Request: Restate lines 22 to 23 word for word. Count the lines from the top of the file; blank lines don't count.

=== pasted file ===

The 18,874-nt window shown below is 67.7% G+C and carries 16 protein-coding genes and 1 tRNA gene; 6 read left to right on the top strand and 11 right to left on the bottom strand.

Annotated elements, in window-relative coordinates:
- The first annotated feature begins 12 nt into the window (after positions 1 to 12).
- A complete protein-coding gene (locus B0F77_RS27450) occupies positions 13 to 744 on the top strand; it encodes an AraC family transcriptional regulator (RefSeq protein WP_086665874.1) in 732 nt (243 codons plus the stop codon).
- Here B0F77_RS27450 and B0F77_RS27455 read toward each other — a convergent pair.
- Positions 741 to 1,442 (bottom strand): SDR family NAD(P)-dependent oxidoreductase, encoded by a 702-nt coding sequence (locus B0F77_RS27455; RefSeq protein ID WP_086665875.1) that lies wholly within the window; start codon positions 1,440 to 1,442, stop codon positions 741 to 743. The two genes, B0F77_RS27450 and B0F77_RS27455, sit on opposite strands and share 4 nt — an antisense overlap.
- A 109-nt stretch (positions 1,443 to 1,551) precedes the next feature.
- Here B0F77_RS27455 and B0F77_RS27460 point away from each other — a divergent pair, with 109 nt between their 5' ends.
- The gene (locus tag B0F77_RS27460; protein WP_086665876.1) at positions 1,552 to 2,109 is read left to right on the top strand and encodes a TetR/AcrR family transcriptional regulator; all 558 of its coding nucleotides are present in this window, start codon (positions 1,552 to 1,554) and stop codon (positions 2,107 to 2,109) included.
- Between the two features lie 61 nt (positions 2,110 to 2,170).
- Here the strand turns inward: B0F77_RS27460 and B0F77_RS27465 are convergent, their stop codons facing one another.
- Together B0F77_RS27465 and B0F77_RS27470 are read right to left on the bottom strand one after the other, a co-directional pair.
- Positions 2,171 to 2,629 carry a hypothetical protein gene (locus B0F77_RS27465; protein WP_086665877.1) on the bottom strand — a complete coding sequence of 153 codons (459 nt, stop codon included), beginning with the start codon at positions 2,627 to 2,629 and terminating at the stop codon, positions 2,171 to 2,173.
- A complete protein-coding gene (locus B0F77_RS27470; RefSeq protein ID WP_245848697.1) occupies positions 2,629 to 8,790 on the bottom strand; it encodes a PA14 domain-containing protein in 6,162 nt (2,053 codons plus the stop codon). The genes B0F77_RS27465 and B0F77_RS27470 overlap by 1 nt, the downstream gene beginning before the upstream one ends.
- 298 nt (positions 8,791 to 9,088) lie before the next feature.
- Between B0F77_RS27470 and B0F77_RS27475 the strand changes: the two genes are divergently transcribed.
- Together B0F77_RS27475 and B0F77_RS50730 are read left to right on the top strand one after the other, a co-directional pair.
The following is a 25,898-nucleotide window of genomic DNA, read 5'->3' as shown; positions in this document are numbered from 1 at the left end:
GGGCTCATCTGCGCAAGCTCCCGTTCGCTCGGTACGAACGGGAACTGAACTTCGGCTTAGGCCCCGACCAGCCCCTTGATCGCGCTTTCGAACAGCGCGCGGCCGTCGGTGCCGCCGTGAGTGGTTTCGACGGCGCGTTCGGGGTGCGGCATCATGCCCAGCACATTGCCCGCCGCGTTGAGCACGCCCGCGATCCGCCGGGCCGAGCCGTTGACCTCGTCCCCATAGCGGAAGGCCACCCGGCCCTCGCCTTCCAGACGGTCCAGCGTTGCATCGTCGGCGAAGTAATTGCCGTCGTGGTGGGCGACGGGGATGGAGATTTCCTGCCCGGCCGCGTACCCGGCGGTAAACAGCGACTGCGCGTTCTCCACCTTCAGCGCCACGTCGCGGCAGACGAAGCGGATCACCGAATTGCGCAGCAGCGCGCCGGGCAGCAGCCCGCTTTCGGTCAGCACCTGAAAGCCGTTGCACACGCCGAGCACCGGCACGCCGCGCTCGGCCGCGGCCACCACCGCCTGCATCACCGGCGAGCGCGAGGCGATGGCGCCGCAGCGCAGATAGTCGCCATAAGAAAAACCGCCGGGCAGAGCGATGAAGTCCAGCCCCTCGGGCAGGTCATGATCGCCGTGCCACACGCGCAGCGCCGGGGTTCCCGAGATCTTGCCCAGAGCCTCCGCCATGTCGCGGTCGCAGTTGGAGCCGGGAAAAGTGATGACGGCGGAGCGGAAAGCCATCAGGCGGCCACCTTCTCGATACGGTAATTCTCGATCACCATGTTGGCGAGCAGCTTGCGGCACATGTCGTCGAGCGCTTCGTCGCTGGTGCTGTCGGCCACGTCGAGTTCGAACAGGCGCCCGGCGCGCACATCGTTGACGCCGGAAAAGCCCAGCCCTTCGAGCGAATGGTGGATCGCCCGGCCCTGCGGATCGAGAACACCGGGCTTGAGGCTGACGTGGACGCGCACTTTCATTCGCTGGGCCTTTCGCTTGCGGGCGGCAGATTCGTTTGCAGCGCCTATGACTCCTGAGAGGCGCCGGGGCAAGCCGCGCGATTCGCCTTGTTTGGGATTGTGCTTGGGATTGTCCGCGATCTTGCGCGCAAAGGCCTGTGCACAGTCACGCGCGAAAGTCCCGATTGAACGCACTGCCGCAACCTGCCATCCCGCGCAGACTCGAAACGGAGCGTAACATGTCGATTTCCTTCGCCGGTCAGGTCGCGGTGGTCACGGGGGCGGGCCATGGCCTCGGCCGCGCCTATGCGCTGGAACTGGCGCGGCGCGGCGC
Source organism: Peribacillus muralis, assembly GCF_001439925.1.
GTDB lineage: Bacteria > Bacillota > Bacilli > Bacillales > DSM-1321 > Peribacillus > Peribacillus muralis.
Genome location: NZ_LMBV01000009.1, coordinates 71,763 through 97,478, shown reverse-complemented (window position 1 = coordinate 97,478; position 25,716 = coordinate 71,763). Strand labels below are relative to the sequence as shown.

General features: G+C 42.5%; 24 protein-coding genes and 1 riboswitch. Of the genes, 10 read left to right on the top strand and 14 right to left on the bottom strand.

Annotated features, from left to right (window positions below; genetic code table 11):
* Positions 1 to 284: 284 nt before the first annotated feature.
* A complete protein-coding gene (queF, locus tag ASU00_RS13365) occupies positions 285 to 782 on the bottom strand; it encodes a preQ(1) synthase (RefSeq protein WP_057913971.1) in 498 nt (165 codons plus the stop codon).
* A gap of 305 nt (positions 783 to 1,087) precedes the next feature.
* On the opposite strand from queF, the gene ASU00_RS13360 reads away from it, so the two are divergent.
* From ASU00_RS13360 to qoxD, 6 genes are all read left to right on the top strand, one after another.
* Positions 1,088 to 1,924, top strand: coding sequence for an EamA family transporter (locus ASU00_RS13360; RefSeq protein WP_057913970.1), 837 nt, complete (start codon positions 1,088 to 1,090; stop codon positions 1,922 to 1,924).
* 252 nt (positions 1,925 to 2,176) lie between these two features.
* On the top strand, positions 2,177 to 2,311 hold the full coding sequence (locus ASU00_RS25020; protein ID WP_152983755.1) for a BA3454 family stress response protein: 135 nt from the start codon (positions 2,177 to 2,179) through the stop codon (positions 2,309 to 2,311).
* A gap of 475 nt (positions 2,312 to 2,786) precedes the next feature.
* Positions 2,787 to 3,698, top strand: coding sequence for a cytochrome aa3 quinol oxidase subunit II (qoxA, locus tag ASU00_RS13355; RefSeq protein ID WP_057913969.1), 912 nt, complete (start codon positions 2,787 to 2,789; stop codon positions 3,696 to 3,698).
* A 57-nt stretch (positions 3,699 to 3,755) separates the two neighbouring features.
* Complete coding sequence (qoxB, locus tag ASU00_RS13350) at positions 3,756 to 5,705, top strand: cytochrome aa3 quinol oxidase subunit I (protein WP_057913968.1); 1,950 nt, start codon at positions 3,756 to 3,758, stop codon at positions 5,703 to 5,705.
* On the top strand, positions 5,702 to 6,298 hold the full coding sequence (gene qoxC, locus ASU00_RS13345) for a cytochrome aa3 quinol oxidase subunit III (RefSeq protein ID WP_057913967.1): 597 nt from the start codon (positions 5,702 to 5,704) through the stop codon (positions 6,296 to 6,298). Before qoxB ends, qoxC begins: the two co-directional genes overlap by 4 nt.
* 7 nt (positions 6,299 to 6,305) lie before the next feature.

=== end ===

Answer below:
Genome location: NZ_LMBV01000009.1, coordinates 71,763 through 97,478, shown reverse-complemented (window position 1 = coordinate 97,478; position 25,716 = coordinate 71,763). Strand labels below are relative to the sequence as shown.

General features: G+C 42.5%; 24 protein-coding genes and 1 riboswitch. Of the genes, 10 read left to right on the top strand and 14 right to left on the bottom strand.